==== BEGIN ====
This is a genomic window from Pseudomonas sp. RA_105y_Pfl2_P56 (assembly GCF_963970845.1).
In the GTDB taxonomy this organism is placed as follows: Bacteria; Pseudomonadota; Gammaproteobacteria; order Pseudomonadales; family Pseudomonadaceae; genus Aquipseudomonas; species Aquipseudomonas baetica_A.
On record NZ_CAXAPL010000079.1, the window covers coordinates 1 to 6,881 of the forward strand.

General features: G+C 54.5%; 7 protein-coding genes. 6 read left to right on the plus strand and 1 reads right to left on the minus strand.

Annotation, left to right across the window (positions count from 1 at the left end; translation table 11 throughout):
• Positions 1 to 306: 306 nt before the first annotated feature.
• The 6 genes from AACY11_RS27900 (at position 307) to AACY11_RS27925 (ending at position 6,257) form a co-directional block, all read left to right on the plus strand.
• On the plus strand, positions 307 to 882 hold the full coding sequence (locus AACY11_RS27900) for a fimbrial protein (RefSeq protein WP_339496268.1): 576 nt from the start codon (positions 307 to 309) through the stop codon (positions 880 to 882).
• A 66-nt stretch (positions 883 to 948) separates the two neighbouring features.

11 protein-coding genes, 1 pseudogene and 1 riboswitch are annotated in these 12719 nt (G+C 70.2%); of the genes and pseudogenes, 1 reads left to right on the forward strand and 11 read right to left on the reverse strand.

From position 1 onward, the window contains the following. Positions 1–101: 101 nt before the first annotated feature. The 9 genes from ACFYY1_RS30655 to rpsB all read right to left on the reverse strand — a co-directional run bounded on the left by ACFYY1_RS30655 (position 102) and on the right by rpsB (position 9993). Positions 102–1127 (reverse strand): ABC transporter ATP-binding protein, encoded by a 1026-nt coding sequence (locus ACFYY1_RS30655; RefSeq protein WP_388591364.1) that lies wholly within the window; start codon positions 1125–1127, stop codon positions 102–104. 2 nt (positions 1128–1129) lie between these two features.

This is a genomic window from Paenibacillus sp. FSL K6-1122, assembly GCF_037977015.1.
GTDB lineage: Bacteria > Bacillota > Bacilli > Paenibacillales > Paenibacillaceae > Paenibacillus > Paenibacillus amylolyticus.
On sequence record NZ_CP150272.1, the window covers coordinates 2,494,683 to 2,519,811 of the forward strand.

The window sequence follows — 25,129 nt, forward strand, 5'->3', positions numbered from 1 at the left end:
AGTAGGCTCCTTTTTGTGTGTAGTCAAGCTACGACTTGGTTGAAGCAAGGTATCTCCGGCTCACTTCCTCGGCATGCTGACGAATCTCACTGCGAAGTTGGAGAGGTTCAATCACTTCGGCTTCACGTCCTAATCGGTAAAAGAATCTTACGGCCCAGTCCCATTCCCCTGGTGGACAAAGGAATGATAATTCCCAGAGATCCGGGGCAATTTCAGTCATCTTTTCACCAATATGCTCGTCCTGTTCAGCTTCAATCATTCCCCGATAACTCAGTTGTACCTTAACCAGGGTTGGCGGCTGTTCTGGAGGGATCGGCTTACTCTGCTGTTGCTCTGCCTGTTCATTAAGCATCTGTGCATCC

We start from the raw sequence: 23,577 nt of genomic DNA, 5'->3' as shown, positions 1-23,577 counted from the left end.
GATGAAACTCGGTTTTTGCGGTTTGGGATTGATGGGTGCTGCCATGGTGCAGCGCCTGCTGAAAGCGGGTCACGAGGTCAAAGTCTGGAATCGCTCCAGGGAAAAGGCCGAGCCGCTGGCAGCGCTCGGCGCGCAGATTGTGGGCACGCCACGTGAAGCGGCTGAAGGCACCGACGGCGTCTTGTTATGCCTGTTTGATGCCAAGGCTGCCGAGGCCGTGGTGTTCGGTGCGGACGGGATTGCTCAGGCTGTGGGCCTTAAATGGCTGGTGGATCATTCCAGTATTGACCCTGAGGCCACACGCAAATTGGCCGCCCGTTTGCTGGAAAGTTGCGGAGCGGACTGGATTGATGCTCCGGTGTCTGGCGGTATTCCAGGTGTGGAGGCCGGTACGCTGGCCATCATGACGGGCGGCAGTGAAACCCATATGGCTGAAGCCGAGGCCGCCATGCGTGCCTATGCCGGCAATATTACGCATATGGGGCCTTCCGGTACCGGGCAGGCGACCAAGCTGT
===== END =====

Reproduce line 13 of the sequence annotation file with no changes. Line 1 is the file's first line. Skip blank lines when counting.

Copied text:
GTDB lineage: Bacteria > Bacillota > Bacilli > Paenibacillales > Paenibacillaceae > Paenibacillus > Paenibacillus amylolyticus.